Impact of 20mph speed limits ‘devastating’ for cab firms, City Hall told

Boss of Licensed Taxi Drivers Association says many jobs have been lost because of efforts to improve road safety, reports Noah Vickers, Local Democracy Reporter

The roll-out of 20mph speed limits on main roads has had a “devastating” impact on London’s taxi trade, City Hall has been told.

Steve McNamara, general secretary of the Licensed Taxi Drivers Association, said on Tuesday (23rd) that reduced speed limits have led “many, many dozens” of his members to lose their jobs.

He added that cabs have had to fight “tooth and nail” to access parts of the city where traffic reduction schemes have been installed.

Transport for London (TfL) argues that lower speed limits are making London’s roads safer by reducing deaths and serious injuries.

The issue was discussed at a meeting of the London Assembly’s transport committee, where McNamara was asked to describe the impact of 20mph limits on taxis. He said: “In a word – devastating. The argument for lower speeds is obviously clear, the safety arguments are clear and unequivocal, really, on secondary roads.

“[On] all of the side streets, I don’t think anyone would argue against 20mph speed limits, certainly not us. But since the mayor’s introduction on to the TLRN [Transport for London Road Network], we’re looking at roads like the Finchley Road, which is a three-lane dual carriageway in either direction.

“We are now seeing a situation where I have got, it’s not hundreds yet, but it’s many, many dozens of members, who are now out of work and unlicensed, some of whom have been driving a cab for 40 years with an absolutely faultless driving record.

“[These drivers] have found themselves with twelve points in absolutely no time at all.

“Of course, during the day, it’s quite easy to maintain 20mph […] but at 4am, if you’re coming down Park Lane – which was previously 40mph as recently as a year ago – you’re coming down Park Lane at 20mph and the vehicle creeps up to 24mph.

“I can literally give you multiple examples of drivers that have been caught at 24, 24, 24 and 24, at all hours of the night, and have lost their licences.”

He added: “I accept the simple argument [of] ‘well you shouldn’t have done it’, but of course in the real world, these people aren’t a danger to anyone. They’re not driving recklessly. These have had a major, major impact.”

TfL runs about 5% of London’s roads. The highways under its control are known as ‘red routes’ and form the arteries of the capital’s road network. The rest of London’s streets are run by borough councils.

As part of mayor Sadiq Khan’s ‘vision zero’ aim of reducing road deaths to zero by 2041, TfL has been working to gradually introduce 20mph limits on 140km of its roads.

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Conservative mayoral candidate Susan Hall, along with Reform UK’s Howard Cox and some independent candidates, have all called for the limits to be removed from main roads.

A TfL spokesperson said: “We’re proud of London’s black taxis and are working with the trade to ensure that it continues to play an important role in enabling people to travel in the capital.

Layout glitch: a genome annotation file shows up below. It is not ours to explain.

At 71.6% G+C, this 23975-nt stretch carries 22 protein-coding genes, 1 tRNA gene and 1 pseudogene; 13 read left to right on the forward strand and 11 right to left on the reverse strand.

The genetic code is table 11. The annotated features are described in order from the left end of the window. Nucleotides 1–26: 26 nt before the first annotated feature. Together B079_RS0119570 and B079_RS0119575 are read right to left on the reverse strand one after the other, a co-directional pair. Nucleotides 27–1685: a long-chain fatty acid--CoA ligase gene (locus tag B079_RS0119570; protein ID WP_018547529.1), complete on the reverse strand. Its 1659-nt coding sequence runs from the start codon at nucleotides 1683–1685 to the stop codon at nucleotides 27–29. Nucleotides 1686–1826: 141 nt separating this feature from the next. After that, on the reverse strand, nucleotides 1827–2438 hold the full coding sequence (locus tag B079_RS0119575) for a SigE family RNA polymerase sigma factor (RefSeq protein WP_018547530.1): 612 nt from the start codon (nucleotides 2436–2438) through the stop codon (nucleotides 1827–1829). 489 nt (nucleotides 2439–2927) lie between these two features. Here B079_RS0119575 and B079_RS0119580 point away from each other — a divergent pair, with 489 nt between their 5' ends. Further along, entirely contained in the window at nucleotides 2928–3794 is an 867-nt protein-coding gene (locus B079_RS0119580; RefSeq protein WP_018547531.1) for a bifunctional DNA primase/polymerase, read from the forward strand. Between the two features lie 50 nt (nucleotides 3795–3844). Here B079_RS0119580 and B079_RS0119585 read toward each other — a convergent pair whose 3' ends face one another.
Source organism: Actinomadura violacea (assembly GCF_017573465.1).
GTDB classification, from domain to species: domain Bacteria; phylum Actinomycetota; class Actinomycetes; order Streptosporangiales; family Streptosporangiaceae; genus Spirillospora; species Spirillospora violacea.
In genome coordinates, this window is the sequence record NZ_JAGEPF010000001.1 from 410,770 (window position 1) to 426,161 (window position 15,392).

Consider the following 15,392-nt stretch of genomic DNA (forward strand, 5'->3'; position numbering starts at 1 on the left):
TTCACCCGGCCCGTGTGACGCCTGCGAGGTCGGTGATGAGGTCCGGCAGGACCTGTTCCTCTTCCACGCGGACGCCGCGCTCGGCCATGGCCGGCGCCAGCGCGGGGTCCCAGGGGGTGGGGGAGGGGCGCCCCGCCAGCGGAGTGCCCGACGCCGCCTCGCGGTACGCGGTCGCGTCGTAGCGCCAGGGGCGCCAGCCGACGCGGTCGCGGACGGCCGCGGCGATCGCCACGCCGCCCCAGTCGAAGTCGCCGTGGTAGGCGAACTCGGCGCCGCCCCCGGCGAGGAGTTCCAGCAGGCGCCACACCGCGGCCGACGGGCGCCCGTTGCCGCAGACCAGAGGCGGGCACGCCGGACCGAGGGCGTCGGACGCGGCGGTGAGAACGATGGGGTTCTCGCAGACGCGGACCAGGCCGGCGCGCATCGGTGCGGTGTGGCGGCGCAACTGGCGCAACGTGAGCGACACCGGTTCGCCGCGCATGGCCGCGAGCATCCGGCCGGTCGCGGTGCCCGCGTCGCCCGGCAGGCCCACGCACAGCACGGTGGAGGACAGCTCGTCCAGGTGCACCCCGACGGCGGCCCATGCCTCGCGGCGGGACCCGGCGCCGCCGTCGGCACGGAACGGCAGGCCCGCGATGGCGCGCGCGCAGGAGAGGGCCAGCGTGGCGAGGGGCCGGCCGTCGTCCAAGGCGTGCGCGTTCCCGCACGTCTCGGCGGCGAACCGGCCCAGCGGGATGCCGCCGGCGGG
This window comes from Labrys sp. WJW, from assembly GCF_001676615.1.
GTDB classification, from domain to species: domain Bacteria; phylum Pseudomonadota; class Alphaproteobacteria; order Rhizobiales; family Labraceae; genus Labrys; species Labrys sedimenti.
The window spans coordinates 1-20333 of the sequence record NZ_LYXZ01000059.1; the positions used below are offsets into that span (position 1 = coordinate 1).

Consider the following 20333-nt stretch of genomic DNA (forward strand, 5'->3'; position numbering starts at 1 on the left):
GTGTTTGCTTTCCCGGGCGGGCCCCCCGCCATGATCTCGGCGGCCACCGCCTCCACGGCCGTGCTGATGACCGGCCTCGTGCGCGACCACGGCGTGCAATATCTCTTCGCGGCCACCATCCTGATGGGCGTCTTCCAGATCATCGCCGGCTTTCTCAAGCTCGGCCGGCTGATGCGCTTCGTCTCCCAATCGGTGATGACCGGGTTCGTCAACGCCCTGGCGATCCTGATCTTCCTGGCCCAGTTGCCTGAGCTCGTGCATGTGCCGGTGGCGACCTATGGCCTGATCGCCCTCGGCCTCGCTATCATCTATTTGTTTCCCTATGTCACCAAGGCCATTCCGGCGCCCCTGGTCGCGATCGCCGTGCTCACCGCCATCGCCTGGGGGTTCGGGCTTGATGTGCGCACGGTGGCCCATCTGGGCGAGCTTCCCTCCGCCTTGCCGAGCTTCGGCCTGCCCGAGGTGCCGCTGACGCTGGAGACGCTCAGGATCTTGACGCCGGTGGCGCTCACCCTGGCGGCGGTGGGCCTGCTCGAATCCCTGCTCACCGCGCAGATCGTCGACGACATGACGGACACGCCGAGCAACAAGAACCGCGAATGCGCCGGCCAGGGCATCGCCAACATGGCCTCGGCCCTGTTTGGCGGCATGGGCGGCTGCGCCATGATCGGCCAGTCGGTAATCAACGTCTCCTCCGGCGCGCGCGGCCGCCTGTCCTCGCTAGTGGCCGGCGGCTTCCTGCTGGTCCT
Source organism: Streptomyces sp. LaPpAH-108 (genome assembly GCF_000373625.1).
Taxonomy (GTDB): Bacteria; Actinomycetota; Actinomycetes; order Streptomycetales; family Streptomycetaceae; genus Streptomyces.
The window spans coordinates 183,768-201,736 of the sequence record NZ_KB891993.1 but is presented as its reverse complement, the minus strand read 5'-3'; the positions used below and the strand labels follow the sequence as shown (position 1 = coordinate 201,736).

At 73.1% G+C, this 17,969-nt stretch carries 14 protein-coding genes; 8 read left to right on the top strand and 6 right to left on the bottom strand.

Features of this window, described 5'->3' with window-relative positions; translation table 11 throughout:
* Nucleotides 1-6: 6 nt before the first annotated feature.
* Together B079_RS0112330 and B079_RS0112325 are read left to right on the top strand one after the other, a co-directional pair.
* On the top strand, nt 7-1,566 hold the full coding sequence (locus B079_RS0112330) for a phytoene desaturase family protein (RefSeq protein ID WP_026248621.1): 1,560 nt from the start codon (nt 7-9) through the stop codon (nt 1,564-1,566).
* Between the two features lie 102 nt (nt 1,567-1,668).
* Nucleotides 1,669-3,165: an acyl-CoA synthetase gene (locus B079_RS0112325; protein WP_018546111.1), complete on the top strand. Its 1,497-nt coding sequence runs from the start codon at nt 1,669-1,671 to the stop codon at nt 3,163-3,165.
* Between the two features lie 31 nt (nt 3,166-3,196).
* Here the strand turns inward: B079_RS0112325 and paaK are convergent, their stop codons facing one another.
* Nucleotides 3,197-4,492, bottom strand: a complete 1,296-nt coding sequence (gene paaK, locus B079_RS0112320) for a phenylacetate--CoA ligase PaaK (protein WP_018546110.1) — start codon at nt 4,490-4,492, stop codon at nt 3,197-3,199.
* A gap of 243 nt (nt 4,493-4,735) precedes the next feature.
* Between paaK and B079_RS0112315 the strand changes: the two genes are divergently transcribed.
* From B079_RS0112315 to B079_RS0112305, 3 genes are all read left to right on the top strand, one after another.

“We’re determined to keep Londoners moving safely as they travel in the capital and 20mph speed limits save lives.

“Collision data from around the world shows that the faster a vehicle is travelling, the more likely it is that a collision will occur and reducing vehicle speeds is the single most important factor behind the likelihood of a collision occurring and the severity of injuries.

“We believe keeping people safe works hand in hand with keeping people moving on the road network efficiently and data suggests that journey times on the TfL road network remain at similar levels to those in 2019.”

McNamara also told the committee that TfL had introduced a number of “ableist” traffic reduction schemes, which he claimed had made it harder for elderly and disabled people to get around London by taxi.

He said: “There are numerous videos doing the rounds of elderly and disabled people, having to walk from the front of Liverpool Street Station, 200 yards to the cab rank, and then having to be taken on a circuitous tour of London to go in the opposite direction. These schemes are ableist, that’s what they are.”

Christina Calderato, TfL’s director of transport strategy and policy, said to committee members: “Our job at TfL is to manage [traffic] on a finite road network, balance the needs of all our users, and that includes disabled people, people who need to get around the network, people who are reliant on public transport, people who want to walk and cycle.”

She said that when weighing up that balance, TfL does “take into consideration” the fact that taxis provide a door-to-door service for people with reduced mobility.

McNamara later said taxis have had to “fight tooth and nail” to be allowed to access roads where traffic reduction schemes have been installed, “when the opposite should be true”.

Calderato responded: “Taxis have access to 95% of bus lanes, and the default will be [that] taxis will be included, unless there is a specific reason – which might be that there will be a detrimental effect on the bus network or a detrimental safety impact for people walking or cycling. In those circumstances only, that’s where we’ll look to restrict that access.

“Borough schemes are individual schemes and they’re decided by the boroughs, but we have worked with the boroughs and spoken to boroughs about supporting taxis, and what initiatives can be done to do that.”

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